But the time for that is not here yet – tick-tock-tick – there’s only an awareness of the pause, before it happens. Future time slides into present time; tomorrow becomes today, and the ‘now’ falls back into yesterday. The sound of the clock, tick-tock-tick is the context for a sort of back-to-the-future thing. The ‘now’ I experience at this moment was the future for me when I was in the past.

Where are we now? Let’s see, time stretched out to include packing of suitcases, filling of boxes, things ticked off the list, but the whole project is too large, it’s nowhere near being completely done yet. I’m held in the awareness of the pause before it gets here – a shavingth of an instant before it does. If I say there’s a beginning, I create linear time. Without that starting point there’s no causality, no ending, no beginning – the empty space of what it could be, held for as long as it takes me to notice it’s there.

Gathering up objects and labelling with a code so the shipping company can pack them in the correct boxes. Language creates an identity for things, and they become events in space-time, ‘this’ happened here, ‘that’ happened there, (but) ‘there isn’t a that without a this, and the that is essentially inseparable from the this.’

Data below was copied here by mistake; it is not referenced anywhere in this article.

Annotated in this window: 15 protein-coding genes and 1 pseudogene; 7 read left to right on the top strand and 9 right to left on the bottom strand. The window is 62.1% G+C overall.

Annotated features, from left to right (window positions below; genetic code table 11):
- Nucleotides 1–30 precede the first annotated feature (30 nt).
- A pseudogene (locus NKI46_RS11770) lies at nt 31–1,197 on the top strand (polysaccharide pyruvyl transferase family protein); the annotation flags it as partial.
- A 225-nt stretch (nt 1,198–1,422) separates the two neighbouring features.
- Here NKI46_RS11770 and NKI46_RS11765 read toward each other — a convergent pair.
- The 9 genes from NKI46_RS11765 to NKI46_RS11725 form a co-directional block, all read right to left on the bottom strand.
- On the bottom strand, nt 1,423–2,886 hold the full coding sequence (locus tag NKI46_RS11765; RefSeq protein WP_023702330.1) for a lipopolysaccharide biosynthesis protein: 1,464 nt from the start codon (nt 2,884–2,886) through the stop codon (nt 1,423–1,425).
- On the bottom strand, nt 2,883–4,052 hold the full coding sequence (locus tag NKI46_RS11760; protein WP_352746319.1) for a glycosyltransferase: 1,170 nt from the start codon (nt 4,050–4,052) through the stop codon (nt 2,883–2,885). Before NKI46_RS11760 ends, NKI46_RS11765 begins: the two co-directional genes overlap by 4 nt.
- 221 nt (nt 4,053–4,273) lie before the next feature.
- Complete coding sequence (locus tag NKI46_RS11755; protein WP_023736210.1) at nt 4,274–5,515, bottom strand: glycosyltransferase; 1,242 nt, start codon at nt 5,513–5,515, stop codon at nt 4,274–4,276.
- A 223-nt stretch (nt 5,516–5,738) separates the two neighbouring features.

What I was thinking about disappears in the space between things, and I fall back into the emptiness of no thought, the observed world and the observer of it… where does it go from here? It feels like this moment is just one screenshot taken in the making of a video about my whole life… well, I suppose that’s what it is. The seeing of it happens, and I can’t ‘unsee’ it. I am the context for what it is. Parts of me in disarray, deconstructed, the opposite of a catastrophe.

Bags and cases lay open, clothes taken from wardrobes, folding and placing, folding again. Unfold, enfold, enclose, embrace, wrap, package, I am my name only; the ‘me’ I live with. Not a substantial thing – there’s a fragility about it – sometimes not there at all. If I’m curiously adrift in a future time, a place of speculative conjecture and hypothetical likelihoods, the constant sweeping along of things brings me back always to the place I set off from, to see what remains to be done… there’s an alertness, sensory mechanisms waiting for things to happen – it’s in their nature to do that. The awareness is all there is.

“…Not a single particle out “there” exists with real properties until it’s observed… reality is a process that involves consciousness.” [Robert Lanza]


 gratitude to blogging friends for the discussion on past, present and future time